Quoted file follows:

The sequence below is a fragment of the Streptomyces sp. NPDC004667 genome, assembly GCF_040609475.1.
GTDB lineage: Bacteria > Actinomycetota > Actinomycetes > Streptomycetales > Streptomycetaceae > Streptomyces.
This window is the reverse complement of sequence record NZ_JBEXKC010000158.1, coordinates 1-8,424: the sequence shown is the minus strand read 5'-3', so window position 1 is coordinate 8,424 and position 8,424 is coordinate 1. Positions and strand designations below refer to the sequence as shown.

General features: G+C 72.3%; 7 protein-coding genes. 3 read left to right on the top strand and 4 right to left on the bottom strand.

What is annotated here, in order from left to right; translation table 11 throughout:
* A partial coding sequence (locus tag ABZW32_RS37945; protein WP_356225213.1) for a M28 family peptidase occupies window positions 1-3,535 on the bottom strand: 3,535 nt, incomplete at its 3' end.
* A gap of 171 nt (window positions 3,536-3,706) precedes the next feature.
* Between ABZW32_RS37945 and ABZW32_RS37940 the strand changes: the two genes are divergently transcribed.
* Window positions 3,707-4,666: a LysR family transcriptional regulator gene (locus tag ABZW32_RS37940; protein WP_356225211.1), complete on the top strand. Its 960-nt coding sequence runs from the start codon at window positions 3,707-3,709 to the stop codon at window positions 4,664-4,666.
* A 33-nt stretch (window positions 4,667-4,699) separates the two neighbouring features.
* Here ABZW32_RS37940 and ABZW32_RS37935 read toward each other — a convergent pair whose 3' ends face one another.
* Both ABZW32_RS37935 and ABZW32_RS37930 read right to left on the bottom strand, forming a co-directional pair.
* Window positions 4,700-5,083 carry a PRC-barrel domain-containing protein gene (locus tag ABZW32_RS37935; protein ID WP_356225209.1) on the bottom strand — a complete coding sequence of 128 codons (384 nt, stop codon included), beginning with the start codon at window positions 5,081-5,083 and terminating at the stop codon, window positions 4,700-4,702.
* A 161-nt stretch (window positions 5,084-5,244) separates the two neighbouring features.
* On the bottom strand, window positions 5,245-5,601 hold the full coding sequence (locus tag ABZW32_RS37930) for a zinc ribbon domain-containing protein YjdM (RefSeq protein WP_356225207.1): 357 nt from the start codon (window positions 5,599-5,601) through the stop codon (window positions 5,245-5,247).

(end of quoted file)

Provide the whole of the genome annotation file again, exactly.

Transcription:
The sequence below is a fragment of the Streptomyces sp. NPDC004667 genome, assembly GCF_040609475.1.
GTDB lineage: Bacteria > Actinomycetota > Actinomycetes > Streptomycetales > Streptomycetaceae > Streptomyces.
This window is the reverse complement of sequence record NZ_JBEXKC010000158.1, coordinates 1-8,424: the sequence shown is the minus strand read 5'-3', so window position 1 is coordinate 8,424 and position 8,424 is coordinate 1. Positions and strand designations below refer to the sequence as shown.

General features: G+C 72.3%; 7 protein-coding genes. 3 read left to right on the top strand and 4 right to left on the bottom strand.

What is annotated here, in order from left to right; translation table 11 throughout:
* A partial coding sequence (locus tag ABZW32_RS37945; protein WP_356225213.1) for a M28 family peptidase occupies window positions 1-3,535 on the bottom strand: 3,535 nt, incomplete at its 3' end.
* A gap of 171 nt (window positions 3,536-3,706) precedes the next feature.
* Between ABZW32_RS37945 and ABZW32_RS37940 the strand changes: the two genes are divergently transcribed.
* Window positions 3,707-4,666: a LysR family transcriptional regulator gene (locus tag ABZW32_RS37940; protein WP_356225211.1), complete on the top strand. Its 960-nt coding sequence runs from the start codon at window positions 3,707-3,709 to the stop codon at window positions 4,664-4,666.
* A 33-nt stretch (window positions 4,667-4,699) separates the two neighbouring features.
* Here ABZW32_RS37940 and ABZW32_RS37935 read toward each other — a convergent pair whose 3' ends face one another.
* Both ABZW32_RS37935 and ABZW32_RS37930 read right to left on the bottom strand, forming a co-directional pair.
* Window positions 4,700-5,083 carry a PRC-barrel domain-containing protein gene (locus tag ABZW32_RS37935; protein ID WP_356225209.1) on the bottom strand — a complete coding sequence of 128 codons (384 nt, stop codon included), beginning with the start codon at window positions 5,081-5,083 and terminating at the stop codon, window positions 4,700-4,702.
* A 161-nt stretch (window positions 5,084-5,244) separates the two neighbouring features.
* On the bottom strand, window positions 5,245-5,601 hold the full coding sequence (locus tag ABZW32_RS37930) for a zinc ribbon domain-containing protein YjdM (RefSeq protein WP_356225207.1): 357 nt from the start codon (window positions 5,599-5,601) through the stop codon (window positions 5,245-5,247).